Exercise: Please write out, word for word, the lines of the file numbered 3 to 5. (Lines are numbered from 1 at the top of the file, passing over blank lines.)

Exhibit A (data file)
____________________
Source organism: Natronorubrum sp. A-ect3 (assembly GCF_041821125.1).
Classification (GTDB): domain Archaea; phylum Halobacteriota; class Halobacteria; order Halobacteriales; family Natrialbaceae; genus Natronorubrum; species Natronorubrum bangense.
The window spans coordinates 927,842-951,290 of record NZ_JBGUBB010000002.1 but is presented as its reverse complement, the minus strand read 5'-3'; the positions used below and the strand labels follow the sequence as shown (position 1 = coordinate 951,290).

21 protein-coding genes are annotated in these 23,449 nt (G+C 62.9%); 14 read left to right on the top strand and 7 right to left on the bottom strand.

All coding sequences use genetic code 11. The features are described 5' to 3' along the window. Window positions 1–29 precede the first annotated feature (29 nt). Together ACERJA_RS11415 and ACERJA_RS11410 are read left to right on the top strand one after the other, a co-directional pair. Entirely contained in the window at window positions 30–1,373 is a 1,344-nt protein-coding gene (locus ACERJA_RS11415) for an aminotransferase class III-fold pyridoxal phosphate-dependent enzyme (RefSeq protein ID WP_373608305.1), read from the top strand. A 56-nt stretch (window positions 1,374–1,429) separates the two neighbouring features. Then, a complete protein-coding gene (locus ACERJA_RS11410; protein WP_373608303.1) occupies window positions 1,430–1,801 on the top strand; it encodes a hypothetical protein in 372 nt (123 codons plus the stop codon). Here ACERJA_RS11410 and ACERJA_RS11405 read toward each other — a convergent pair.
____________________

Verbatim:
The window spans coordinates 927,842-951,290 of record NZ_JBGUBB010000002.1 but is presented as its reverse complement, the minus strand read 5'-3'; the positions used below and the strand labels follow the sequence as shown (position 1 = coordinate 951,290).

21 protein-coding genes are annotated in these 23,449 nt (G+C 62.9%); 14 read left to right on the top strand and 7 right to left on the bottom strand.

All coding sequences use genetic code 11. The features are described 5' to 3' along the window. Window positions 1–29 precede the first annotated feature (29 nt). Together ACERJA_RS11415 and ACERJA_RS11410 are read left to right on the top strand one after the other, a co-directional pair. Entirely contained in the window at window positions 30–1,373 is a 1,344-nt protein-coding gene (locus ACERJA_RS11415) for an aminotransferase class III-fold pyridoxal phosphate-dependent enzyme (RefSeq protein ID WP_373608305.1), read from the top strand. A 56-nt stretch (window positions 1,374–1,429) separates the two neighbouring features. Then, a complete protein-coding gene (locus ACERJA_RS11410; protein WP_373608303.1) occupies window positions 1,430–1,801 on the top strand; it encodes a hypothetical protein in 372 nt (123 codons plus the stop codon). Here ACERJA_RS11410 and ACERJA_RS11405 read toward each other — a convergent pair.